We all have moments of weakness, but chronic, destructive behaviors can be hard to change, even when you’re aware of their consequences. Our most destructive behaviors — such as angry outbursts, freezing up in high-risk moments, or asserting excessive control under stress — are often rooted in formative traumatic experiences, and uncovering their origins can help. Try to recall scenes from your early years, usually between the ages of five and 20, when the behavior started to appear. Write down what happened and how the behavior was learned. Then ask yourself what need your behavior is serving. Usually it’s an attempt to resolve a painful experience. Next, choose a new narrative for how you can meet your needs with alternative behaviors. Sometimes you need a trained therapist for this last phase, but you can start by writing down what you think a new narrative needs to be. This work isn’t easy – and takes time – but it will help you live a far more gratified life, and those you lead will be especially grateful.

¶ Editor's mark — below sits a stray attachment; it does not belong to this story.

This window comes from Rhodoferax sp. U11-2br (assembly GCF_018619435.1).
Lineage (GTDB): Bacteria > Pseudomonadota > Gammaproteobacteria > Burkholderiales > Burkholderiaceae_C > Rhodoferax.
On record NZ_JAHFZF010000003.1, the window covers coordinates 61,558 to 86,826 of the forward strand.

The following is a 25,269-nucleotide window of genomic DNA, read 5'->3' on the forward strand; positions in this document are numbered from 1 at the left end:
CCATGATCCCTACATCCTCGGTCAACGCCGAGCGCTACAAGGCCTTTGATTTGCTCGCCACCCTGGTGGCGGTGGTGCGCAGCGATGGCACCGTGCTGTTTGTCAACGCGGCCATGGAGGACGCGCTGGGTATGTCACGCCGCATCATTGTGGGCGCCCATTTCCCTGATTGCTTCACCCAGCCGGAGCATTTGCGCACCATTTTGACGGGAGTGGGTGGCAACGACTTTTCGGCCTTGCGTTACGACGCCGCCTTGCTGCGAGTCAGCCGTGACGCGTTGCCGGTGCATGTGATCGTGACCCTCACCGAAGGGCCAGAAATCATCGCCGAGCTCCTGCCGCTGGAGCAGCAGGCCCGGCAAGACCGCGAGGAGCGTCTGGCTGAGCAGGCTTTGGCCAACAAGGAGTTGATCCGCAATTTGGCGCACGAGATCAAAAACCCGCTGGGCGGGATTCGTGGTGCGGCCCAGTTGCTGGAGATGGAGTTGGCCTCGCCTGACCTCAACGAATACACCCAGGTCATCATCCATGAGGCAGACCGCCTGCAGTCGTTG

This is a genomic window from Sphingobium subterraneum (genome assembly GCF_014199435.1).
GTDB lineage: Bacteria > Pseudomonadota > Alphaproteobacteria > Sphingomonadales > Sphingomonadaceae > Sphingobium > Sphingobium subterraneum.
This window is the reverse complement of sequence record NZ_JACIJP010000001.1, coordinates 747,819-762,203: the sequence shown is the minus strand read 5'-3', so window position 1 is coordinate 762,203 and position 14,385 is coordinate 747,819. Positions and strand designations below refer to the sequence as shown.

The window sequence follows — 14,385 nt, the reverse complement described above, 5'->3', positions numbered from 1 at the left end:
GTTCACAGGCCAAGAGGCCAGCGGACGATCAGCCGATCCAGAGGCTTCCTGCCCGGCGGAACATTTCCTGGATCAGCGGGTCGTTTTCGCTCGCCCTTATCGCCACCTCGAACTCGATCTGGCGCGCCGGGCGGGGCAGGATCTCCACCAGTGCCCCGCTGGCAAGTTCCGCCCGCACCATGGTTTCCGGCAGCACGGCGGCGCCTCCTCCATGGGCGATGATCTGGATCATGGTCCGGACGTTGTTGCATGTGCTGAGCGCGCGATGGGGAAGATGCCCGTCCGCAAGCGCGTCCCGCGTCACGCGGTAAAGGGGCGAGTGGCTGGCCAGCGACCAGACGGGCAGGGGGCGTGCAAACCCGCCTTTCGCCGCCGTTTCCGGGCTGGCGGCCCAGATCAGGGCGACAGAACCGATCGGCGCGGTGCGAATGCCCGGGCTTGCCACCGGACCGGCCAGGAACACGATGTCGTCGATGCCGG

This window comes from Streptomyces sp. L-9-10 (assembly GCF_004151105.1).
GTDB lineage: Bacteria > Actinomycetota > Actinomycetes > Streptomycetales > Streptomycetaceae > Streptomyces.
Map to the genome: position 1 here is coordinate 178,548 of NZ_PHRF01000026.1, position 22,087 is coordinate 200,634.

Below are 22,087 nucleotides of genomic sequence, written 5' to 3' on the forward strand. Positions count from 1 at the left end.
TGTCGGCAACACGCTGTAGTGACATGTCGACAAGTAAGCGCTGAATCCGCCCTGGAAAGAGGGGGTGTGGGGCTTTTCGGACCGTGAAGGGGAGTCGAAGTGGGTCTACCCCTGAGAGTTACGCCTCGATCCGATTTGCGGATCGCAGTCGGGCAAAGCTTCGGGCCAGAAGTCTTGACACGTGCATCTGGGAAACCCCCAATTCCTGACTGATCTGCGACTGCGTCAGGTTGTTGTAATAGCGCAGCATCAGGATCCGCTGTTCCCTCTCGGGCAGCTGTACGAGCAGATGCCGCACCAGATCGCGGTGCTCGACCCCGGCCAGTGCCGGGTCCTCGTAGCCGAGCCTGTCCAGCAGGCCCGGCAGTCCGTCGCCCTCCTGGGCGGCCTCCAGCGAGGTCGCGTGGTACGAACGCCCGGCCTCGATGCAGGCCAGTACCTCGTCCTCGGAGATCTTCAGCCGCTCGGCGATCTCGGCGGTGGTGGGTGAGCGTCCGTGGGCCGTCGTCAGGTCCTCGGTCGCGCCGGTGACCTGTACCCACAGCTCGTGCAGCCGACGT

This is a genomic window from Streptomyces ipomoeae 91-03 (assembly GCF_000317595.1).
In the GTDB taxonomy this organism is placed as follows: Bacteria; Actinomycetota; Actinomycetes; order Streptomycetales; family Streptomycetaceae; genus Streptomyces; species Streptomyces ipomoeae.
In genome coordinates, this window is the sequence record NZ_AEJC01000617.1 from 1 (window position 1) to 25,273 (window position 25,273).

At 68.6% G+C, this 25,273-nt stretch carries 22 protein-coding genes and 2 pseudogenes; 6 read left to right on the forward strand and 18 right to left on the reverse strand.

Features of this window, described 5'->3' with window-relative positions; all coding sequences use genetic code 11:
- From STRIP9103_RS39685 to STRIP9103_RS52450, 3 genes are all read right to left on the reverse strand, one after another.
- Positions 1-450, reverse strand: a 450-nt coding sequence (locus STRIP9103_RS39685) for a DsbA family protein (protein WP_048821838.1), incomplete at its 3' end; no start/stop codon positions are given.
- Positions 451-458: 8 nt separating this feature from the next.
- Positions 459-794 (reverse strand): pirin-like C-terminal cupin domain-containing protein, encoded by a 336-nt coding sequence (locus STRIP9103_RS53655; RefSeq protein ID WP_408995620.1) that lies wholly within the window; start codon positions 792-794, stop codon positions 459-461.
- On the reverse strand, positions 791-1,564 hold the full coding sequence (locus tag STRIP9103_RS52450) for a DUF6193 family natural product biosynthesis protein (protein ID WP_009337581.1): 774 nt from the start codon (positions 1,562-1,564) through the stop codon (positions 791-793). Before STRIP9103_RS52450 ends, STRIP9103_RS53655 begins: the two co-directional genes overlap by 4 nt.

This tip is adapted from “Getting to the Bottom of Destructive Behaviors,” by Ron Carucci
Categories: Management and Career Tips